Katie Ellison is not a liar.
It’s just that telling the truth is so . . . tricky. She knows she shouldn’t be making out with a drama club hottie behind her football- player boyfriend’s back. She should probably admit that she can’t stand eating quahogs (clams), especially since she’s running for Quahog Princess in her hometown’s annual Quahog Festival. And it would be a relief to finally tell someone what really happened the night Tommy Sullivan is a freak was spray-painted on the new wall outside the junior high school gymnasium-in neon orange, which still hasn’t been sandblasted off. After all, everyone knows that’s what drove Tommy out of town four years ago.
But now Tommy Sullivan has come back. Katie is sure he’s out for revenge, and she’ll do anything to hang on to her perfect (if slightly dishonest) existence. Even if it means telling more lies than ever. Even if, now that Tommy’s around, she’s actually-no lie- having the time of her life.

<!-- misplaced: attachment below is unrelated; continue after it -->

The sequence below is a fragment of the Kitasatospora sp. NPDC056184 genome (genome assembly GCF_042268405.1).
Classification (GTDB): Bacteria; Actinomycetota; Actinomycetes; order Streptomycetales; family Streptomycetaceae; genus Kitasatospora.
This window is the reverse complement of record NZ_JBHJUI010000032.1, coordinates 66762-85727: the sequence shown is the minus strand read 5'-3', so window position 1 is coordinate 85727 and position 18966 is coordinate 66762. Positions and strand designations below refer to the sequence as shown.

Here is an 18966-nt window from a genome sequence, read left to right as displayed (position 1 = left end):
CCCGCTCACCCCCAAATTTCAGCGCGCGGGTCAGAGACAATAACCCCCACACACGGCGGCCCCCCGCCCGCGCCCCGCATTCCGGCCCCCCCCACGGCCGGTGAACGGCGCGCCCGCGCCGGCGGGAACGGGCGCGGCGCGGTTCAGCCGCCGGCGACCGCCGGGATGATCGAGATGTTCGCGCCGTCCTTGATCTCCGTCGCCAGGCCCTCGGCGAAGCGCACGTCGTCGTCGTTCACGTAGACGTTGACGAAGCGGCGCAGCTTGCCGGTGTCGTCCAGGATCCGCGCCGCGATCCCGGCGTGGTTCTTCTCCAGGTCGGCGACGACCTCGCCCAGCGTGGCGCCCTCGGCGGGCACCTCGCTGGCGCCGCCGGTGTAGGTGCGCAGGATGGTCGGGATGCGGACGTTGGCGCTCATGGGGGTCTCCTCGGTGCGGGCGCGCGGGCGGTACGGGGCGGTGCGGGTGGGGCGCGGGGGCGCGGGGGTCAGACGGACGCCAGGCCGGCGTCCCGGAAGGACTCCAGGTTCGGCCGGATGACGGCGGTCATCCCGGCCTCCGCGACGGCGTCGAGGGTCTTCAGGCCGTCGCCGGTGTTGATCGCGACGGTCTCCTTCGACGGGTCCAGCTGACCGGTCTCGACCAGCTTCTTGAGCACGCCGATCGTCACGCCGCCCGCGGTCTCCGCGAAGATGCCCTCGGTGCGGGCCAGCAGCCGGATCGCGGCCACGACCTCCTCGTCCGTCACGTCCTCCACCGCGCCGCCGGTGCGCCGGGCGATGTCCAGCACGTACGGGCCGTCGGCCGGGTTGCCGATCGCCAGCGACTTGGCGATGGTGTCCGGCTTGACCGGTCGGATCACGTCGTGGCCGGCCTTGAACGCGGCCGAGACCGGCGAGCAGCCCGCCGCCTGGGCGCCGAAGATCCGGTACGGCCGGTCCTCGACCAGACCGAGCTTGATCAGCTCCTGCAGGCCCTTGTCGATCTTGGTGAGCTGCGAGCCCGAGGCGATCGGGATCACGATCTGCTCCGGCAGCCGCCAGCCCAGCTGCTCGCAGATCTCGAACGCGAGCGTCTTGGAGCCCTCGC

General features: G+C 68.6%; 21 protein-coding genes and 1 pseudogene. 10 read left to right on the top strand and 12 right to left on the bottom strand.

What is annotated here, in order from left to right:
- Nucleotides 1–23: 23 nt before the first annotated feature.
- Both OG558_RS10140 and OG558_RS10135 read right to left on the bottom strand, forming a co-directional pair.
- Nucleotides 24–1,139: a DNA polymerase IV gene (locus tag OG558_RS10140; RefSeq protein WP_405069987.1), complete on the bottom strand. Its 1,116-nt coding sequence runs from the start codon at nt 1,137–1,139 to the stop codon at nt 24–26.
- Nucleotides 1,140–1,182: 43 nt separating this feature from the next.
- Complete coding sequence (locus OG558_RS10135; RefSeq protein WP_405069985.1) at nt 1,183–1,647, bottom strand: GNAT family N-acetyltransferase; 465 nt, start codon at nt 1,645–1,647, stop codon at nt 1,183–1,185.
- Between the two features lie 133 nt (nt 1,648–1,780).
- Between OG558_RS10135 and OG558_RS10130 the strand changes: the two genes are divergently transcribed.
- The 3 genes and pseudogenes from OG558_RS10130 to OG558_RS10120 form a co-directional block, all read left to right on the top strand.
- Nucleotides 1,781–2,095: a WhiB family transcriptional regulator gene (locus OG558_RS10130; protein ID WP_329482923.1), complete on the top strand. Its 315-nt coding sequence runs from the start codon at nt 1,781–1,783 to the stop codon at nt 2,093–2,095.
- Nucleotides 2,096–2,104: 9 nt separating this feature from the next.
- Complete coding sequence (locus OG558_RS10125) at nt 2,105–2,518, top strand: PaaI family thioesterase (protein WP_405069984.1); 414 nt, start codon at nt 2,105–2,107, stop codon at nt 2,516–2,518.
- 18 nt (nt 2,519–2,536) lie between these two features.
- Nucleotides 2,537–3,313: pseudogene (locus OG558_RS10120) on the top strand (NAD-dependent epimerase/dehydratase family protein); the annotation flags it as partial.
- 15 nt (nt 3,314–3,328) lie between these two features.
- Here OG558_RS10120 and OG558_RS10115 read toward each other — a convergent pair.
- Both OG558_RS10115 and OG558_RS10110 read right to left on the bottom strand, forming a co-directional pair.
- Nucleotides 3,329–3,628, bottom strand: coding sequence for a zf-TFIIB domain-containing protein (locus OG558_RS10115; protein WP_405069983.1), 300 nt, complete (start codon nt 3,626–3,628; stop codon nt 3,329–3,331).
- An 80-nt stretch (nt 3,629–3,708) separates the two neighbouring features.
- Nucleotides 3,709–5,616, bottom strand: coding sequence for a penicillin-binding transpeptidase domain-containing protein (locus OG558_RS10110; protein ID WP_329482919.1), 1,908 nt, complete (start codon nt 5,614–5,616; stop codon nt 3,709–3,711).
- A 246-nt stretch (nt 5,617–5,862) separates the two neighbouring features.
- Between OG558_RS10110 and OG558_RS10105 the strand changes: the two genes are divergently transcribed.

The summer before senior year, life looks good for Katie Ellison, girlfriend of football player Seth Turner (who has “the most sought-after tongue in all of Eastport”). She’s waitressing at the Gull ‘n Gulp and making out on the sly with Eric Flutely, star of the school musical. With the cash she’s sure to earn by placing in the Quahog Princess pageant-one of the four contestants is an anarchist whose platform involves allowing Eastport’s famed quahogs (clams) “to live free, without fear of being dug up and eaten”-she can pay off the balance on the professional camera she wants. Then Tommy Sullivan returns to town. Katie and Tommy were close friends until he became a pariah after penning an expos about SAT cheating by football players, a scandal that cost Seth’s brother a scholarship. Katie betrayed Tommy rather than be ostracized by association, but Tommy is no longer the skinny brainiac who left Eastport: he’s tan, buff and ultra-confident. Boy-crazy Katie, who admits to a kissing addiction, is more than smitten: she may be in love with her boyfriend’s archenemy. The lies Katie tells to keep her romantic indiscretions under wraps build until she realizes the truth is her only recourse. It may be a bit tough to conjure sympathy for a pageant contestant with a straight-A average and three hot guys in her orbit-but tweens and teens will likely find this amusing fare as easy to swallow as iced tea on a hot afternoon. – Publishers Weekly